The present student loan system is an outgrowth of rising tuition costs due to a lack of government funding for higher education. Over the past 40 years, state governments have trimmed higher education budgets. The federal government has done likewise. This means that schools had to invest in other ways to bring in revenue. Fundraising worked for some, while others chose to raise prices and spend money on amenities and perks for students that would have been unthinkable in previous decades. The reality is that until the 1990s, higher education was funded primarily by the government. Students paid very little to go to college. When that funding disappeared, tuition rose and students were forced to take out loans to cover the increasing costs.
President Biden has already seen some backlash on this new direction for the federal student loan program. Contrary to what most people think, he did not do this via executive order, but rather a 2003 law passed by the Bush administration giving the president power to change student loans. Before 2009, the student loan system was a combination of federal government subsidized loans, grants, and unsubsidized loans through private borrowers. After the 2008 financial crisis, the Obama administration cut the private banks out of the question and the program began to be administered by the federal government through servicers like Great Lakes and Nelnet.
One of the complaints on social media is that working, non-college-educated people are now paying the $300 billion bill for student loan forgiveness. Noah Smith of the popular, ‘Noah Opinion’ substack has pointed out that Democrats may end up paying electorally for this hand-out to their base of urban, college-educated, professionals. He argues that we sent too many people to college in the first place and that many of the political problems on the Left have to do with the overproduction of elite people. He need not worry about that issue in the future: Gen Z is rejecting college in droves.
People who go to college have expectations of what happens on the other side. Education was billed as an investment. Sadly, in our modern economy, that investment really only pays off in a select few fields. Someone who took computer science or business was glad they went. Someone who took psychology but did not go to grad school but instead ended up working as an administrator in a health clinic, on a working-class salary, with essentially no pay-bump for going to college; likely feels like college was an unnecessary step onto the employment ladder and an expensive one at that.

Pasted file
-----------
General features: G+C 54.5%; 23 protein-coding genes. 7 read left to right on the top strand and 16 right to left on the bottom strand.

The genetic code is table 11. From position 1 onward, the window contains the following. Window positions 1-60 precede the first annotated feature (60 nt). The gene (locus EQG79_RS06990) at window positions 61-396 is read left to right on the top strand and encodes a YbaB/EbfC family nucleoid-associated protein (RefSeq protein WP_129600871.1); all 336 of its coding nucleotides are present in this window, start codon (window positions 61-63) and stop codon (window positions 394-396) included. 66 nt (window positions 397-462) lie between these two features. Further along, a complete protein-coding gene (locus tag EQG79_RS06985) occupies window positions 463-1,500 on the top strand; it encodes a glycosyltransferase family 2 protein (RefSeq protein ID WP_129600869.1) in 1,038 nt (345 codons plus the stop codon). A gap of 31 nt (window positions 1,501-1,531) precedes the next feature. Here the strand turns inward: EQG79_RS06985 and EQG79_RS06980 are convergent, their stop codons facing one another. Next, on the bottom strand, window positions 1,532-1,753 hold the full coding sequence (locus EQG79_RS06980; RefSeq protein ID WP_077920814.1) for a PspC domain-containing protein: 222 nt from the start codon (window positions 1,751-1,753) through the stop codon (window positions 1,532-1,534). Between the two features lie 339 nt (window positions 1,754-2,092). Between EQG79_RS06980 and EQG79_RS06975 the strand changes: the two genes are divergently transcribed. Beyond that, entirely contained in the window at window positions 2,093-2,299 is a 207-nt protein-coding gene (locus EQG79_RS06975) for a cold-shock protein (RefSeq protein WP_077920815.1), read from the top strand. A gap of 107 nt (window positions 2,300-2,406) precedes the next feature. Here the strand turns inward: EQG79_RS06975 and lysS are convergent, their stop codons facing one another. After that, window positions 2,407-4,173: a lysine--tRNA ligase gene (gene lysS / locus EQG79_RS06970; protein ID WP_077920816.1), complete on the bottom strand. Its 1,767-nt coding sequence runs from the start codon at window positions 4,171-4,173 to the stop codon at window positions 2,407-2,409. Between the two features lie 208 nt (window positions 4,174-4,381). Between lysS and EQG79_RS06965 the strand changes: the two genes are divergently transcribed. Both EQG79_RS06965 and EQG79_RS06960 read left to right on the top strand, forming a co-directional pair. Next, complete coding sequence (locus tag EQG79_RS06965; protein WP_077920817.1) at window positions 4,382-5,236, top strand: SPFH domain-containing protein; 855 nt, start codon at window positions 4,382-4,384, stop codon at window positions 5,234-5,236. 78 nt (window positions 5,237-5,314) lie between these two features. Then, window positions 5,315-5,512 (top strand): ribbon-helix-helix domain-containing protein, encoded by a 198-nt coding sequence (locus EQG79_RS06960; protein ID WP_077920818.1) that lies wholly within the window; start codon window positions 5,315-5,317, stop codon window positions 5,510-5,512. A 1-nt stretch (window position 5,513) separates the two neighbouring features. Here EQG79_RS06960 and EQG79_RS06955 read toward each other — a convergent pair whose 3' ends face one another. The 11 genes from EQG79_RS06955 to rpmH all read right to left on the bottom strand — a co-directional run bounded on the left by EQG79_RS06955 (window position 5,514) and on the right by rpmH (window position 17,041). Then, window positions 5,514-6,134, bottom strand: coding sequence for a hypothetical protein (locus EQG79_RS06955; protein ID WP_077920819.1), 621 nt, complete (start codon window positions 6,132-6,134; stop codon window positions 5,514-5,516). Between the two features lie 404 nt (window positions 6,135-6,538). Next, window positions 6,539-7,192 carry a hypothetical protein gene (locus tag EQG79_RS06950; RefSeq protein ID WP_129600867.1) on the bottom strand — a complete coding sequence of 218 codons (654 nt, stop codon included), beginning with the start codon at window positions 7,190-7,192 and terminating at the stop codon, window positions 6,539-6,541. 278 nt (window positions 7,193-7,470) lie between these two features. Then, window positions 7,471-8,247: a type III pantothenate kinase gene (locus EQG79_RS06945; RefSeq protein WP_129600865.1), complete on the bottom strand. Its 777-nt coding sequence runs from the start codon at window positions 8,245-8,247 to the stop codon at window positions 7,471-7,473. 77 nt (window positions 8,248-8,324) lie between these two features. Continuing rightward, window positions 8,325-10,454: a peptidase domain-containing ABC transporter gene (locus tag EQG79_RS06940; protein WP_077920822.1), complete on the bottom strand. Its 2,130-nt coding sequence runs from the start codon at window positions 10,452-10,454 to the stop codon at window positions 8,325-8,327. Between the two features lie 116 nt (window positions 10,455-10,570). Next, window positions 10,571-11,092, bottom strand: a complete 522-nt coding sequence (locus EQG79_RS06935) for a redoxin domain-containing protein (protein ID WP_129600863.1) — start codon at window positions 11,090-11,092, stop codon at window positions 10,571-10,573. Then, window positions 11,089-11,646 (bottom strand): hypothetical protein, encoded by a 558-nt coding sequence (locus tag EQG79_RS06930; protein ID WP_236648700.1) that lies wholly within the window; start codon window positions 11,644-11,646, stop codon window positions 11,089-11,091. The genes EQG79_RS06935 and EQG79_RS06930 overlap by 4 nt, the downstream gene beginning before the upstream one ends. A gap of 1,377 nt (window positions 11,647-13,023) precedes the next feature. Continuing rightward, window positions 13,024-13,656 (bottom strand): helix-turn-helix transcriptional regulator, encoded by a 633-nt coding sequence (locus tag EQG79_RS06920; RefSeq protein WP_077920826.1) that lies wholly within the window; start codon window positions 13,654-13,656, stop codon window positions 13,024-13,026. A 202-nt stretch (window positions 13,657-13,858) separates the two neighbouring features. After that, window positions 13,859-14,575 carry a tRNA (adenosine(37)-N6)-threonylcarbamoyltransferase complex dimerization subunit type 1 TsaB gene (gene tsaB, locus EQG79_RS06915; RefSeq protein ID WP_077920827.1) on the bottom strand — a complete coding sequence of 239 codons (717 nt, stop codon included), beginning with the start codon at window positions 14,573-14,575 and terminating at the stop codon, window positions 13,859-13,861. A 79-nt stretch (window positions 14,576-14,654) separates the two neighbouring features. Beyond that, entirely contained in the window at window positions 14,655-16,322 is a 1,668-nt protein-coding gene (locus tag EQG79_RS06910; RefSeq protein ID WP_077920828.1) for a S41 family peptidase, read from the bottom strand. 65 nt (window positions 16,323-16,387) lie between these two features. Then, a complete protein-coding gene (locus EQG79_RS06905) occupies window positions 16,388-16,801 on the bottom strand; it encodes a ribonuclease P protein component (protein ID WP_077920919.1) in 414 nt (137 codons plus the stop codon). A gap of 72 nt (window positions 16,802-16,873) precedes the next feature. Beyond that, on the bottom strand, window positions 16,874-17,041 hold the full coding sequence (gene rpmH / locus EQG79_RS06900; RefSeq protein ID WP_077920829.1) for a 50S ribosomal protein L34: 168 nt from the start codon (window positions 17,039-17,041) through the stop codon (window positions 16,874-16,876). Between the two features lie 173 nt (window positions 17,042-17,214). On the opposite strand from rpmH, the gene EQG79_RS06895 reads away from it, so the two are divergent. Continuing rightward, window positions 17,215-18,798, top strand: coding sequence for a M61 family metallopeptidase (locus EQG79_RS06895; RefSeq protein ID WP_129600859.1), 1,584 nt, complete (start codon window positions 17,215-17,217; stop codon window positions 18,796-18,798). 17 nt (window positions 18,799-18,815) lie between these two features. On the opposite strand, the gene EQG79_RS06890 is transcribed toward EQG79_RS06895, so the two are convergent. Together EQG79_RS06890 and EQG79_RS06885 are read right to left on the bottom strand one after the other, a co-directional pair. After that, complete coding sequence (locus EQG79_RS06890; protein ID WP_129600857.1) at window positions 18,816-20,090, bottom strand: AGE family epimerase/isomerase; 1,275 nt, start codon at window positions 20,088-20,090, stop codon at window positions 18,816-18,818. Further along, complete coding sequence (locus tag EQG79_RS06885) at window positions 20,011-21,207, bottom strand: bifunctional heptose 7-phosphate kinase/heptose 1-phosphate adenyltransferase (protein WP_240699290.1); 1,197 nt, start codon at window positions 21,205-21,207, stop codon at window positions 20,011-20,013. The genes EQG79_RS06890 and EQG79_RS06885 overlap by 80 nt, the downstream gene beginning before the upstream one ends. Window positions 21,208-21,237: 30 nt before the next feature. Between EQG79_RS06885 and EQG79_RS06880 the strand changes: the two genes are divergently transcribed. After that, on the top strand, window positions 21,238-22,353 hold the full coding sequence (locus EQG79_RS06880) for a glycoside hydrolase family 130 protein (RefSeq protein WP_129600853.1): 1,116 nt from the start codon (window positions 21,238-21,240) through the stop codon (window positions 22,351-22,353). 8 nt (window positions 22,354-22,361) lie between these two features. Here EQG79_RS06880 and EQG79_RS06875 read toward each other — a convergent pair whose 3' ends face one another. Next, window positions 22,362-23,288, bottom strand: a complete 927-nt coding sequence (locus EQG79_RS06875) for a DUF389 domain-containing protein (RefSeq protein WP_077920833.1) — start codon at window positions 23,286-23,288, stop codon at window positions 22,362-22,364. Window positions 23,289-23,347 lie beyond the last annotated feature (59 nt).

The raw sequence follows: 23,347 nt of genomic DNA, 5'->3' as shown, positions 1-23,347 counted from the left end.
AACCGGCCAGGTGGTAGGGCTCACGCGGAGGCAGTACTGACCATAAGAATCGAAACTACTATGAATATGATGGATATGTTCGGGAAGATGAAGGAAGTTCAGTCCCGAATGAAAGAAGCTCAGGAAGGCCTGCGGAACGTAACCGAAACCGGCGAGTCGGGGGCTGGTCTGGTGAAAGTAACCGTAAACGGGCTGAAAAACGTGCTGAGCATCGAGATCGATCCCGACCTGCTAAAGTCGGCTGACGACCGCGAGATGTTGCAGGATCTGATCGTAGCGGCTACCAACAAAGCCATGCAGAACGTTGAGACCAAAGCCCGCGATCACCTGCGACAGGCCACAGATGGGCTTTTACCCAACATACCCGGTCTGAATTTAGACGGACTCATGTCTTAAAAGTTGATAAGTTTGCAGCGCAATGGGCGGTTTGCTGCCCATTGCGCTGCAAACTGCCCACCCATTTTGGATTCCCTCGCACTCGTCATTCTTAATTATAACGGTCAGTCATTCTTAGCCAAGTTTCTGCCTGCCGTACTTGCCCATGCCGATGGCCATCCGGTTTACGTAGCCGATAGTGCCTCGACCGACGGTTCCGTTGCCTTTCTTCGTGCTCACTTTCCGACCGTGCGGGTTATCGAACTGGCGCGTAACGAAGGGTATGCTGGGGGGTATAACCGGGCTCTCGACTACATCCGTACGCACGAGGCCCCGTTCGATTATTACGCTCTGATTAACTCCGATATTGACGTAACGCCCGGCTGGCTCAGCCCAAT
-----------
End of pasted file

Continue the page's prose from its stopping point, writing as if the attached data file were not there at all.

So what is Student Loan Forgiveness really all about?
Student loans and their associated costs have been a topic of national political discussion since Occupy Wall Street in 2011. 30% of Americans went to college and graduated with a degree. Unleashing millions of people from compounding interest loans will pay dividends back into the economy for decades. President Biden’s reforms will help make the system fairer. However, it does leave one problem unsolved: funding higher education. Tuition prices need to come down so that people who want to go to college can afford to do so. Most people won’t go to college, but those with the talents, chops, and ability should be able to make that investment in themselves and rise without being forced to carry the chains of the cost for the rest of their lives. This was not a controversial idea in 1975 but in today’s politics, it’s now a political football. You can bet republicans will be using this to campaign in 2022 and in 2024.